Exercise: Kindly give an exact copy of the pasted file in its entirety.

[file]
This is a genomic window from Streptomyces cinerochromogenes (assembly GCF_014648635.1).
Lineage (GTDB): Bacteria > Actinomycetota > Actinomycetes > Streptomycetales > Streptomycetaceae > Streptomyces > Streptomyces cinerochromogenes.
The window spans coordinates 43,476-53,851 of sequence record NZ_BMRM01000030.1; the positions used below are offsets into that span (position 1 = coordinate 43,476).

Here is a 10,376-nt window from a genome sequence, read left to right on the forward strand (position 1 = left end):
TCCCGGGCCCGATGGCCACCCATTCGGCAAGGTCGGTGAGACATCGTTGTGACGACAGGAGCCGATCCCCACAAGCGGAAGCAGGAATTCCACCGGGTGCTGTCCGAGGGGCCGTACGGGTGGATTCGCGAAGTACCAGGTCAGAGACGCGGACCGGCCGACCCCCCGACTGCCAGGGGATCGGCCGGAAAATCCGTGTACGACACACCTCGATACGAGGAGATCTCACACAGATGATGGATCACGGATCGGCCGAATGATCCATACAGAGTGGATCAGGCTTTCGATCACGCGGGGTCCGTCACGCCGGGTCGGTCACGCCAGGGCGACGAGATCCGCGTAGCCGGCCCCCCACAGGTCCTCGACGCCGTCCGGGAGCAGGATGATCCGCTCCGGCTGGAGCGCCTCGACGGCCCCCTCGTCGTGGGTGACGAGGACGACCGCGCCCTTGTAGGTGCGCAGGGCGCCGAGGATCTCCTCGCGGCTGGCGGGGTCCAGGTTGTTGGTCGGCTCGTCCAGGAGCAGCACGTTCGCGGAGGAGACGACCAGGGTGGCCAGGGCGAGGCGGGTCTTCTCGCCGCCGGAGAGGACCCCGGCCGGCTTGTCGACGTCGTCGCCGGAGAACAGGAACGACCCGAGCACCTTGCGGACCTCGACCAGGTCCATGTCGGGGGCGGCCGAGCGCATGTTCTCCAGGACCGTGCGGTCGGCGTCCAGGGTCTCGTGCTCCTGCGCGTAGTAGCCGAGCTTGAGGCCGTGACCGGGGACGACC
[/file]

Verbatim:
This is a genomic window from Streptomyces cinerochromogenes (assembly GCF_014648635.1).
Lineage (GTDB): Bacteria > Actinomycetota > Actinomycetes > Streptomycetales > Streptomycetaceae > Streptomyces > Streptomyces cinerochromogenes.
The window spans coordinates 43,476-53,851 of sequence record NZ_BMRM01000030.1; the positions used below are offsets into that span (position 1 = coordinate 43,476).

Here is a 10,376-nt window from a genome sequence, read left to right on the forward strand (position 1 = left end):
TCCCGGGCCCGATGGCCACCCATTCGGCAAGGTCGGTGAGACATCGTTGTGACGACAGGAGCCGATCCCCACAAGCGGAAGCAGGAATTCCACCGGGTGCTGTCCGAGGGGCCGTACGGGTGGATTCGCGAAGTACCAGGTCAGAGACGCGGACCGGCCGACCCCCCGACTGCCAGGGGATCGGCCGGAAAATCCGTGTACGACACACCTCGATACGAGGAGATCTCACACAGATGATGGATCACGGATCGGCCGAATGATCCATACAGAGTGGATCAGGCTTTCGATCACGCGGGGTCCGTCACGCCGGGTCGGTCACGCCAGGGCGACGAGATCCGCGTAGCCGGCCCCCCACAGGTCCTCGACGCCGTCCGGGAGCAGGATGATCCGCTCCGGCTGGAGCGCCTCGACGGCCCCCTCGTCGTGGGTGACGAGGACGACCGCGCCCTTGTAGGTGCGCAGGGCGCCGAGGATCTCCTCGCGGCTGGCGGGGTCCAGGTTGTTGGTCGGCTCGTCCAGGAGCAGCACGTTCGCGGAGGAGACGACCAGGGTGGCCAGGGCGAGGCGGGTCTTCTCGCCGCCGGAGAGGACCCCGGCCGGCTTGTCGACGTCGTCGCCGGAGAACAGGAACGACCCGAGCACCTTGCGGACCTCGACCAGGTCCATGTCGGGGGCGGCCGAGCGCATGTTCTCCAGGACCGTGCGGTCGGCGTCCAGGGTCTCGTGCTCCTGCGCGTAGTAGCCGAGCTTGAGGCCGTGACCGGGGACGACC